In 2018, your friend and humble narrator Film Carew saw over 350 films. I saw The Predator and Aquaman and Venom. I saw Fifty Shades Freed and I Feel Pretty and Mamma Mia! Here We Go Again. I watched The motherfuckin’ Meg. I worked hard for the money. I suffered on your behalf.

But with the year done, the smoke cleared, and the wounds largely healed, now is not the time to remember all the horrors a hard-workin’ film-critic must be subjected to (my least-favourite film o’ the year is probz Searching, though; fuck that thing). Now is the time to remember the best of the best, those moments of cinematic joy that made it all worthwhile. 

Whilst tending to fond cinematic memories, first of all let’s hand out elephant stamps to the following films which were amazing, but couldn’t quite crack the countdown: Looking For Oum Kulthum (dir. Shirin Neshat, Germany/Lebanon), Pig (Mani Haghighi, Iran), 3 Faces (Jafar Panahi, Iran), Three Identical Strangers (Tim Wardle, USA), Minding The Gap (Bing Liu, USA), The Rider (Chloé Zhao, USA), The King (Eugene Jarecki, USA), This Is Congo (Daniel McCabe, USA/Congo), Donbass (Sergei Loznitsa, Ukraine), One Day (Zsófia Szilágyi, Hungary), Ága (Milko Lazarov, Bulgaria/Germany/France), Tower. A Bright Day. (Jagoda Szelc, Poland), Madeline’s Madeline (Josephine Decker, USA), The Kindergarten Teacher (Sara Colangelo, USA), The Ballad Of Buster Scruggs (Coen Bros, USA).

And, now, here it be: the glories of Film Carew’s Top 40 Films Of 2018.

40. Hagazussa (Lucas Feigelfeld, Germany/Austria)

The filmic equivalent of ambient black-metal, this great German cine-séance is horror as airy, atmospheric, abstract art-movie. For all its blood-vomit, maggots, pond scum, and baby stew, it plays far more like radically-minimalist Tarkovsky-homage than gory genre movie.

39. Hereditary (Ari Aster, USA)

Hail, Paimon!

38. A Quiet Place (John Krasinski, USA)

One of the great sitting-in-the-cinema delights of 2018 was being amongst a packed house sitting down to A Quiet Place, whose silent opening act shames an audience into quietude; into not daring to munch their popcorn. That command holds through its stalked-by-monsters-in-a-shadowy-house set-pieces, which are works of brilliantly-sustained tension and terror.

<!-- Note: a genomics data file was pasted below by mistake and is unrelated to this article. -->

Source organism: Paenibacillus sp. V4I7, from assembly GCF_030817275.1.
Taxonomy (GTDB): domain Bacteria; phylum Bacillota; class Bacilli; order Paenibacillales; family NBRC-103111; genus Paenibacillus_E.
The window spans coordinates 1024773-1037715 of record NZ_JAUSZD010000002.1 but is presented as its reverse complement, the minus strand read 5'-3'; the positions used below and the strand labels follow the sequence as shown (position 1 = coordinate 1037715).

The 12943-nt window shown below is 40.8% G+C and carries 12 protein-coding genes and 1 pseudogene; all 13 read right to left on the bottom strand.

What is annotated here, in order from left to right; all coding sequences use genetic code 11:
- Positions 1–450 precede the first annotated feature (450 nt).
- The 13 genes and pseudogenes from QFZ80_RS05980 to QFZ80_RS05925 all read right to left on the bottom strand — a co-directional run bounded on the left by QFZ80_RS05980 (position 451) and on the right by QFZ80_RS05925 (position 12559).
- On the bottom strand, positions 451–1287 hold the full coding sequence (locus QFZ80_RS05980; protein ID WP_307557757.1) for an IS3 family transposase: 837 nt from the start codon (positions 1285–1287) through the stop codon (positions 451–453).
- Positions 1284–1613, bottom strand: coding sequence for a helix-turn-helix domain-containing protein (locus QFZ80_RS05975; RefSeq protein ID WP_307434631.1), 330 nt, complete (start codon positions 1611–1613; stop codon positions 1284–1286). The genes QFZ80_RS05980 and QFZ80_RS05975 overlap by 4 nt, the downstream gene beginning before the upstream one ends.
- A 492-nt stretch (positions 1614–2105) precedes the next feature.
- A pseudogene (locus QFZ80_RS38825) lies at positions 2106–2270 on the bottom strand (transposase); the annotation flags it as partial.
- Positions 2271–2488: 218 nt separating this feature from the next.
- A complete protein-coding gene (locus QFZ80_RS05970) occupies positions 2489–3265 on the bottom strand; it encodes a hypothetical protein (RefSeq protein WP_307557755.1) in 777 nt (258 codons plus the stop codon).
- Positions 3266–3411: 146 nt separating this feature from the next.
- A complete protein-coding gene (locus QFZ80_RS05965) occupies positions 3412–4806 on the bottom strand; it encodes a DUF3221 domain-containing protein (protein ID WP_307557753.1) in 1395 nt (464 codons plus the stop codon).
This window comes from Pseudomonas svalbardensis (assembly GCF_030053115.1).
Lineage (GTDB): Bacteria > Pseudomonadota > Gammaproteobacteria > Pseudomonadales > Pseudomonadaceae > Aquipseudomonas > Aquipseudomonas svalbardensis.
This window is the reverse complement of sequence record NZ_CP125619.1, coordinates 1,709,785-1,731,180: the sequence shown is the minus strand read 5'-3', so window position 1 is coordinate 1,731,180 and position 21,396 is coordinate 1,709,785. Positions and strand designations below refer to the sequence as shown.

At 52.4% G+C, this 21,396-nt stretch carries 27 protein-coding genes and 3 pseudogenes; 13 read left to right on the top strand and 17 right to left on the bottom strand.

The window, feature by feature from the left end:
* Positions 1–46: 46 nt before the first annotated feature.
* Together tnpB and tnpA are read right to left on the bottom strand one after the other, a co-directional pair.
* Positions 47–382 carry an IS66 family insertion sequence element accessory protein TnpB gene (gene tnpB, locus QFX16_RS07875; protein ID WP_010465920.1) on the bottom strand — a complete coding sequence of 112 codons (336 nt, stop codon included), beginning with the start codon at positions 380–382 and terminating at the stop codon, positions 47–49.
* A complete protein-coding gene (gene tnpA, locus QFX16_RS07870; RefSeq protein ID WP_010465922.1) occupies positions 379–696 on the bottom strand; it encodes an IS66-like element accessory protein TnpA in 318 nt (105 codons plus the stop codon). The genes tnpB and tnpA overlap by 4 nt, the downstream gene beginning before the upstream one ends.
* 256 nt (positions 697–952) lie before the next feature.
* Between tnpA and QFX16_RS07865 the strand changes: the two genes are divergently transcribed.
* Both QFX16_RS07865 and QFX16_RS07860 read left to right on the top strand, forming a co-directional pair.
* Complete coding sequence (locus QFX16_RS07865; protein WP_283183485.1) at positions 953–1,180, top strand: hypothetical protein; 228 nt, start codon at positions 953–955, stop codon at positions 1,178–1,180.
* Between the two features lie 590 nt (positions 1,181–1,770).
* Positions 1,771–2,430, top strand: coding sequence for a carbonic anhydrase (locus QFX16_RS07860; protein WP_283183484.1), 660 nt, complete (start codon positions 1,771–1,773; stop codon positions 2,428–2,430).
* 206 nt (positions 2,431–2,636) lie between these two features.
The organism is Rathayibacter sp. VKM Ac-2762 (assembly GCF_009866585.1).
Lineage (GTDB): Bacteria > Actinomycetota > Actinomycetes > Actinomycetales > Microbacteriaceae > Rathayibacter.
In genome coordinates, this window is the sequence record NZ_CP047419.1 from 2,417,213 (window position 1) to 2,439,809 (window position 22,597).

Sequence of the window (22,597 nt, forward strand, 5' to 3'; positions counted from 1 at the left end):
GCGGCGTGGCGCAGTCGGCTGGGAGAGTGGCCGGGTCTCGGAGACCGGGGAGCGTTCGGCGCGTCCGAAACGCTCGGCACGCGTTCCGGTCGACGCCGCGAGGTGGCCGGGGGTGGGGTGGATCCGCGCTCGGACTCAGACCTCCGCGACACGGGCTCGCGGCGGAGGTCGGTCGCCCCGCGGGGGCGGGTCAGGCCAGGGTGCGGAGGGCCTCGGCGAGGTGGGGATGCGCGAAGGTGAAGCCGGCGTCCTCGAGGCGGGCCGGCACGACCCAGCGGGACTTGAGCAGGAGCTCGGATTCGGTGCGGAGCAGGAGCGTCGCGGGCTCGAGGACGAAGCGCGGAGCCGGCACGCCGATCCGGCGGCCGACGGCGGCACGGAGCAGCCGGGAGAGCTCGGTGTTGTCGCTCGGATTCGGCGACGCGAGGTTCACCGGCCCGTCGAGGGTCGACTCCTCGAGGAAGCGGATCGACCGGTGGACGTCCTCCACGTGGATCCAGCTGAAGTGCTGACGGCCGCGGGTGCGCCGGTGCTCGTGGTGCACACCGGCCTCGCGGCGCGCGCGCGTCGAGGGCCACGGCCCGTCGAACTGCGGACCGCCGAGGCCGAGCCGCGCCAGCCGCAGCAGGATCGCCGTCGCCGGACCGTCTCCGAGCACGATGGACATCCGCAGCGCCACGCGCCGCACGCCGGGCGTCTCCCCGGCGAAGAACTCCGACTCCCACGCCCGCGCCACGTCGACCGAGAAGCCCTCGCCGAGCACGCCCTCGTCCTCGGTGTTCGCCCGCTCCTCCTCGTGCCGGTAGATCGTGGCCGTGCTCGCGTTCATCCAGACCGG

37. Thelma (Joachim Trier, Norway/etc)

In Joachim Trier’s artful, eerie, ultimately feel good fable, is filled with eye-of-God overheads, throbbing strobes, Okay Kaya, and disorienting surrealism, which sees Trier matching art-movie visuals to blockbuster-adjacent supernaturalism, summoning something one of the most distinctive takes on that cinematic staple: the coming-of-age tale.

36. Spider-Man: Into The Spider-Verse (Robert Persichetti Jr, Peter Ramsey & Rodney Rothman, USA)

In an era of superhero saturation and contractually-obligated universe instalments, Into The Spider-Verse exploded a staid monoculture with its hyper-stylised, wildly-colourful animation and meta-movie irreverence. It revitalises the notion of the comic-book movie by playing up its comic-book-ness: all text boxes, speech bubbles, split panels, dot colour, mismatched overlays; every frame (and frame-within-frame) crammed with so much creativity it plays like a defiant revitalisation of a tired genre.

35. The Green Fog (Guy Maddin, Evan Johnson & Galen Johnson, USA)

It’s a gimmick movie in the very best sense: Maddin and his merry men ‘remaking’ Vertigo as cine-quilt, stitching together shots culled from 200+ films/TV shows that were set in San Francisco. It’s a simple concept that begets endless labour, a wacky premise that turns profound; this grand gambit not mere Hitchcock homage, but a mischievous riff on a city’s screen identity.

34. Beautiful Things (Giorgio Ferrero & Federico Biasin, Italy/Switzerland)

Lyrical, ambitious, and a little bit ridiculous, this hybrid documentary starts out as study of consumer waste, before turning into some kind of experimental sound-art musical, a symphony built from buzzing toys, wrenches clanging metal, and spinning washing machines.

33. The Cleaners (Hans Block & Moritz Riesewieck, Germany)

Images that contravene Facebook/Google guidelines aren’t expunged by some omnipresent algorithm. Instead, that’s the purview of an army of outsourced Filipino workers, whose surreal McJobs are scanning through —and censoring— 25,000 images a day. The repercussions of their decisions can be massive, this way unsettling documentary duly pulling back the curtain, then pulling away to take in the bigger picture. It’s a timely portrait of how our internet overlords control not simply what we see, but the parameters of our democracies.

32. A Woman Captured (Bernadett Tuza-Ritter, Hungary)

It’s a tale of modern-day slavery: in an unnamed Hungarian town, our titular 50-something subject toils as unpaid live-in servant, then works a factory job whose salary is taken from her by her effective ‘owner’. Tuza-Ritter gains access to this monstrous milieu by paying-off this standover matriarch, then becomes an active part of both the movie and the life passing in front of her lens. The title pulls loaded double-meaning: ‘captured’ referring to both imprisonment and the filmmaking process.